“Sustainability,” as in environmental management, is The Cause of the day. We have mucked things up pretty good on our planetary home and it’s time to correct, if we can. On our campus, we’ve been “going green” for some time, now.
We have a recycling system that has greatly reduced the negative impact of garbage on the grounds.
Inside, recycle stations with repositories for trash, cans and bottles, and paper/cardboard discards help keep classrooms and hallways clear.
Departments count paper and paper clips carefully and employees are encouraged to keep information in the “virtual cloud” instead of stacking reams of hard copy in crowded storage units.
We even have a building with several “green offices” for employees who suffer from allergies to perfumes and other chemicals added to everything from carpets to shampoo.
Much effort has gone into the overall project for quite some time, but the rewards are evident and contribute to everyone’s well-being.
This leads me to thinking about another kind of sustainability.
When it comes to following the “spiritual sustainability manual,” the Scriptures, if you will, some say we should be able to “do our own thing,” toss aide antiquated moral codes for dogmas du jour.
But, like ignoring the manuals for preserving the material realm, is this “spiritually “sustainable”? Consider:
In the physical world, God set an ecosystem in motion that despite frequent mismanagement by the human element, still ticks.
Trees and birds and cattle still propagate after their own kind, oceans ebb and flow on sandy shores, and people, the creatures with the highest level thinking skills (but sometimes lowest level applications) continuously try to change what they see, hear, taste, touch, and smell, mostly for good, but sometimes, not.
For example, through human industry that beach sand can become eye glasses, windows, and champagne flutes or material to sharpen weapons and blow things up.
But back to “spiritual sustainability.”
Just as there are immutable “material laws” that help us preserve flora and fauna, campus and farmlands (and remember the old ad campaign that suggested we’d better not fool with Mother Nature?) the power to choose wise stewardship or foolish exploitation, good or evil, was given us in the spiritual realm, too.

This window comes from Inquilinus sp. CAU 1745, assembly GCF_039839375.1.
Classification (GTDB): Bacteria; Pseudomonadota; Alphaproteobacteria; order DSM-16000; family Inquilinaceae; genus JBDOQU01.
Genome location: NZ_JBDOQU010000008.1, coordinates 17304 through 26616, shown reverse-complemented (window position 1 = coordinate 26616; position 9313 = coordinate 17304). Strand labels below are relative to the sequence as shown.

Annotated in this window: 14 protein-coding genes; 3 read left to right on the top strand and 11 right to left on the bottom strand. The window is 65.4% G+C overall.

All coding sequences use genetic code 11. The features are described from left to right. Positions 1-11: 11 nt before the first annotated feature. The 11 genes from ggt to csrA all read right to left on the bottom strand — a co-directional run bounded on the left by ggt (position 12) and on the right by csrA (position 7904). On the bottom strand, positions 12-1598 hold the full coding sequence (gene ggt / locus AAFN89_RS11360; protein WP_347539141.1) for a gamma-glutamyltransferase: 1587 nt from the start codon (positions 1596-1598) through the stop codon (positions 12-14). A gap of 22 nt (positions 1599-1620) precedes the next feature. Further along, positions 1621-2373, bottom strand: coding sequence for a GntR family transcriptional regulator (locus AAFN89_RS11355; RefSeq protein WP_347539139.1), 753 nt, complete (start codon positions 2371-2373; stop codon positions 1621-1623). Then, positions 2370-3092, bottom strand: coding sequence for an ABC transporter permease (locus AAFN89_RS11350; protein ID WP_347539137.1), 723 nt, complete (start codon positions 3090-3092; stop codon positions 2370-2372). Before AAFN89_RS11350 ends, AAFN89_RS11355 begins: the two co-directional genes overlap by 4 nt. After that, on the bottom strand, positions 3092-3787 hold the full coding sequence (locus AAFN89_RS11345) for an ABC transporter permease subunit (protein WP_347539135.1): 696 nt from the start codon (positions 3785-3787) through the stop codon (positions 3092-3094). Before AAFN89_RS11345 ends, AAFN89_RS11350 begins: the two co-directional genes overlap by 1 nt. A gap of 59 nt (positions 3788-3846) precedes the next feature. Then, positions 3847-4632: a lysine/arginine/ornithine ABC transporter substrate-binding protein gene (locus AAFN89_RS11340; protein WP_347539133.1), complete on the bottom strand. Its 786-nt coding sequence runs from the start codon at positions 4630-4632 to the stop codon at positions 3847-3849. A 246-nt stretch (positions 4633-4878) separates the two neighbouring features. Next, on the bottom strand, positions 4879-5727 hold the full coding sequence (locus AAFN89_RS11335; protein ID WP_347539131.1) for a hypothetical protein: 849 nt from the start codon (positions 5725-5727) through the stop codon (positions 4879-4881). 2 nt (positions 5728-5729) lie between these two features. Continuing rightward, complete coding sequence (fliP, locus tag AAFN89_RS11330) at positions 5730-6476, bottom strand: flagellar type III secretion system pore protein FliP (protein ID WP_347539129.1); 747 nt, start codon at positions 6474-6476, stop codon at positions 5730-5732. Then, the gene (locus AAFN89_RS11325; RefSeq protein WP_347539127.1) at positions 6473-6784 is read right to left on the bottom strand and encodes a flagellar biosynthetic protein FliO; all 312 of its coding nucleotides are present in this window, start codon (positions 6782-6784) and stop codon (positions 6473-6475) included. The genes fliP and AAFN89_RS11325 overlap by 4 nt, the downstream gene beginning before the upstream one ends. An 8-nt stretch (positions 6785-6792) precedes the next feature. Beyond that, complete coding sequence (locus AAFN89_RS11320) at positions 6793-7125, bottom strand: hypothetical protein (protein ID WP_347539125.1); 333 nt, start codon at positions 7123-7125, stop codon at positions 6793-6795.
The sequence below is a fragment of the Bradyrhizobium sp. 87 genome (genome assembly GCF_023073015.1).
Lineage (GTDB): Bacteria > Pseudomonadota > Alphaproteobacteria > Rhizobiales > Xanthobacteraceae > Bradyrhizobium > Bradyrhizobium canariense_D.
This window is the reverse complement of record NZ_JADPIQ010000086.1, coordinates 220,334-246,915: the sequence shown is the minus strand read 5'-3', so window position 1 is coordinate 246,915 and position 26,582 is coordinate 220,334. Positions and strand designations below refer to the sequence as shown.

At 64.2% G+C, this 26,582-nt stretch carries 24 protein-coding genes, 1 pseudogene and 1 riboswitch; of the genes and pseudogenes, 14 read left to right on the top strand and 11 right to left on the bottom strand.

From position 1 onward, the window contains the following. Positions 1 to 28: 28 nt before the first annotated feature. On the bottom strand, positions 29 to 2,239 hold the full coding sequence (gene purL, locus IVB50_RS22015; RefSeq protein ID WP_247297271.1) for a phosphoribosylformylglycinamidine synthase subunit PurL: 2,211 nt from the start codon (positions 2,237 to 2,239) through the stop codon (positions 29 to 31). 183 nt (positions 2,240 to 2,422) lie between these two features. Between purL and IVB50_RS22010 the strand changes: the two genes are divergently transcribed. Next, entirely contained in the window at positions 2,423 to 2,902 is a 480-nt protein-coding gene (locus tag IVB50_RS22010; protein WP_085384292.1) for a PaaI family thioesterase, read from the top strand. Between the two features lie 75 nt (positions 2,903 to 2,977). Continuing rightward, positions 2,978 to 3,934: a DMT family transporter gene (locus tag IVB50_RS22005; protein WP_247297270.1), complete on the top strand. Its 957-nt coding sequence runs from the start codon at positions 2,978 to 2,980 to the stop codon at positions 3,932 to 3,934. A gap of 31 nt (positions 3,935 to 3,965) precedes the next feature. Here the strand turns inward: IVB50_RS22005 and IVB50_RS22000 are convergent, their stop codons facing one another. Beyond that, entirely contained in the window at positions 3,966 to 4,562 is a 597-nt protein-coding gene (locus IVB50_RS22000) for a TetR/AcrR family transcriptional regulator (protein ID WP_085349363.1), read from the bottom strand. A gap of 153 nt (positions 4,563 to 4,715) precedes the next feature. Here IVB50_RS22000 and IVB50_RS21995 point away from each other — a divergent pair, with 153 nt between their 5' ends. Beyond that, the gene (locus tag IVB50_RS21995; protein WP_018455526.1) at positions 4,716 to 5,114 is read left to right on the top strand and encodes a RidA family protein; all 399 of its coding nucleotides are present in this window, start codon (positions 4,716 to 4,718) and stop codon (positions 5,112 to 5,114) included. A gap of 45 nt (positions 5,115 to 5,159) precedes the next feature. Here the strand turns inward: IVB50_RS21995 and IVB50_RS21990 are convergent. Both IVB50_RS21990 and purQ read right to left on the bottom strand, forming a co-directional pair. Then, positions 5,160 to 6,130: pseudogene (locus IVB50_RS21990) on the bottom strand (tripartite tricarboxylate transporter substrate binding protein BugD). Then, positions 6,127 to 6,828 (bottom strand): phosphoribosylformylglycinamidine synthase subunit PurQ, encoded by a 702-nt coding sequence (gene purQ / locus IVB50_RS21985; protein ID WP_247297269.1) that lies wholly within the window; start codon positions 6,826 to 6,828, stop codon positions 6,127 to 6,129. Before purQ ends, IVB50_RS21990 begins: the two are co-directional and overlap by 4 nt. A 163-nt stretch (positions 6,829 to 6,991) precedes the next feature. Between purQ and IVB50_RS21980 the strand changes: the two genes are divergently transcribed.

And it’s not a good idea to mess with that, either.
Think about love, for example, the spiritual force thought to power everything (for evil seeks only destruction), the kind of love, that is, that sustains through good and bad , thrills and spills, health and sickness.
And think of how some abuse it.
But better yet, think of love of a higher order altogether, a power that caused the One Who designed both the tangible and the intangible and Who gave us the free will to choose both material and spiritual “sustainability” even though He knew full well all of our choices would not be for good.
Think of how He set in motion the visible world that speaks of beginnings and ends, of good propagation techniques and destructive practices, a physical “metaphor,” as I often think of creation, that illustrates how to thwart and how to sustain both the seen and the unseen although He knows it is also impossible to achieve perfection in either realm.
Not only that, think of a love that knows we can’t achieve perfection, in the end, given our challenges and limitations; we cannot, ultimately, perfectly, please either Mother Nature—or Father God.
And yet, He lets us choose.
Of our own free will.
Knowing full well.
Or, could there be some other plan, here? Something else in the works by the One who designed even love?
After providing the instruction manual, as it were, of “spiritual sustainability,” His Word in the text, God also sent His Word “in the Flesh,” Jesus, as the solution to the damage done to both worlds.
As the only “perfect One” Jesus was also able to pay the complete “price” for the damage by donning not only the flesh of man, but the sins of man, that day, on the cross, to suffer the price we owe—in our stead—for damages rendered.
To the literal last drop of his blood.
The Perfect One—Indeed, God’s own Son—paid the perfect price. But not for Himself, for there was no need.
Jesus Christ gave His eye for our eye, His tooth for our tooth, figuratively and literally, so that when one day we stand accountable for our choices He, our advocate, Who sits at the Father’s right hand, will say of us: “Account paid in full.”
By putting our faith in Him we can anticipate spiritual “sustainability” in that place where rust, worm, moth, heartache, and tears are no more in a life “re-purposed” through Christ Jesus.
What a plan…
WHAT a plan.
But why, after we have done such damage “down here”? Some ask.
We don’t deserve it, say others.
But that’s Who made us; that’s Who loves us.
And that is the cause not just of the day but of eternity.
This post, in part, is the product of years of pondering the answer to the riddles in the old Peter Paul and Mary tune, “The Wedding Song,” featured below. Paul Stookey, who wrote it, said once that he felt the lyrics were Holy Spirit inspired. As time goes by, I grow deeper into the meaning.
The “reason for becoming man and wife,” that which both “brings you here and brings you life,” all “the loving “ and “the giving” are answered in this word: love.
Love is the reason for both the genesis and the generations, the source and the sustaining.
It is that which comes at “the calling of your hearts.”
It is that which causes two to leave mother and home and travel together to where they “shall be as one.”
It is that which gives life and that which gives life back.
And love is the cause of the “union of your (our) spirits” both “here” and “there,” both bride and bridegroom at the altar and, one day, the Bride of Christ and Christ, Himself, at the Wedding Supper of The Lamb.
But perhaps the most important line is, “Do you believe in something that you’ve never seen before?”
And The Troubadour whispers,”Would you?”